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Kicked in the Omelette

February 1, 2010

Have you read Julie and Julia, or seen the movie? Julie Powell, the author and star of the story, is one of our first famed food-bloggers. I read the book first and loved it; I love the candidness about her cooking failures and meltdowns. The movie leaves out a lot of those moments: throwing gelatin across the room, dropping the beef  on the floor, and slinging out curses that would not make for a PG movie. Which is what happened to me tonight. I had a Julie Powell moment.

Even though it would have only been the second week of my Monday yoga class at my gym, I was in the mood for a more intense kind of workout. Word has been going around the blogosphere about how awesome Body Pump is, so I figured I had to try it. An hour and a half after finishing the class, I still can’t feel my legs!

MAN, what a workout! I have never been that great at using free weights and have never held a barbell in my life, so everything was a completely new experience. The instructor was awesome and super motivating, and it really helped that the class was broken down into working specific muscle groups by whatever song was playing. I probably have the weakest arms of anyone I know (i.e. cannot do 1 push up to save my life) so I kept to light weights, but even then by the 4th round of 3 difference bicep exercises I felt the buuuuuurrn.

Since I normally take a class on Monday evenings and get home later than other days, I pre-planned to make omelettes for dinner. But not just any omelettes!

When I got my first apartment right after graduating from Syracuse, my Mom hunted down a copy of an out of print cook book by Delia Smith: One is Fun. Many American’s don’t know of Delia, one of the quintessential British celebrity chefs. My Mom owns every one of her cookbooks; her recipes are my childhood favorites. I cannot recommend picking them up enough, especially her Summer and Winter collections. One is Fun is filled with meals to cook for one or two people, and I honestly couldn’t live without it. There is a recipe for Cheese Souffle omelettes which I perfected when I lived alone and I thought, “Perfect! How could I mess this one up?” Jinx?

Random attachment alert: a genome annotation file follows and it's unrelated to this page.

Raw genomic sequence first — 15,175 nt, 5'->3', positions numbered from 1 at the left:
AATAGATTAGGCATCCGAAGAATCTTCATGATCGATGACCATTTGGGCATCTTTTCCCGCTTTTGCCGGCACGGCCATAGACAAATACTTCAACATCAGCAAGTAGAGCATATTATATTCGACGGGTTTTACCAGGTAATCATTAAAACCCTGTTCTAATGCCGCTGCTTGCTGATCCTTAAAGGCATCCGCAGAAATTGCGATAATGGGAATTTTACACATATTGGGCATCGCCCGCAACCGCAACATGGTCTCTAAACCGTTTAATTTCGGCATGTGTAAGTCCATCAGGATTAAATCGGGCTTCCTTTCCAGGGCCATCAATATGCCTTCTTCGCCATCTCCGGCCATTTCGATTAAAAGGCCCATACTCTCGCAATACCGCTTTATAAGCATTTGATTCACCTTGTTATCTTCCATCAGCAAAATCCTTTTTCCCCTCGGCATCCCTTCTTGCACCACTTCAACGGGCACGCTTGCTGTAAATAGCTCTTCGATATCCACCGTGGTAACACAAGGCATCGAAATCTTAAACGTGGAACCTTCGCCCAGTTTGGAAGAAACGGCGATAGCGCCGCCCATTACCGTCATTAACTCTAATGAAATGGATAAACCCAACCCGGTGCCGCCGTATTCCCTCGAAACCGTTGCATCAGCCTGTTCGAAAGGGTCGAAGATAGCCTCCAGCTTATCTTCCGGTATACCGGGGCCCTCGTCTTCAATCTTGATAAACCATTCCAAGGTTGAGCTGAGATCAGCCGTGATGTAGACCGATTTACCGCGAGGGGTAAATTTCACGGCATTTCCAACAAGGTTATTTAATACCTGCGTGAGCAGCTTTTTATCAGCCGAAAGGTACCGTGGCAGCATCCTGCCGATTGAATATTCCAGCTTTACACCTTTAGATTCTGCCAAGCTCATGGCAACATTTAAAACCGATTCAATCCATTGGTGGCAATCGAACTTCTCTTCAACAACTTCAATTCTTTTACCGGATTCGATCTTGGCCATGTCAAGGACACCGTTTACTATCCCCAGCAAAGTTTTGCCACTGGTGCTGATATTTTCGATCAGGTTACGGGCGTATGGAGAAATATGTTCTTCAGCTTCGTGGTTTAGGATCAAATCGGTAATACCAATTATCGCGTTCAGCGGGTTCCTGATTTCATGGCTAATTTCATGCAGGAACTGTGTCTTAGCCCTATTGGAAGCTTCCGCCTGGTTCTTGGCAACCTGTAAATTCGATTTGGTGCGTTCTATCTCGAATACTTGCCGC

I could hardly climb the 4 steps up to my apartment building my legs were so numb, and I threw myself into a hot shower. I have a horrible habit of not giving myself a break; Z suggested ordering food since I was exhausted but I, in all my grandiosity, said “No, I must make these amazing omelettes!” It all started out well, except I hadn’t quite planned the filling. I always have ingredients on hand for Greek things (spinach and tomatoes? yum!), so I figured a Greek omelette would do. I also had a tub of feta in the fridge, but forgot to note that it was fat-free. Fat-free = does not melt well. And meltiness is obviously half the reason to have an omelette, anyway 🙂

I had Z season the spinach and tomatoes, which were microwaved in preparation to be the filling. I whisked my egg whites and folded in my yolks. I did everything perfectly, until I took the pan out of the oven and tried to flip it onto the plate. Then, this: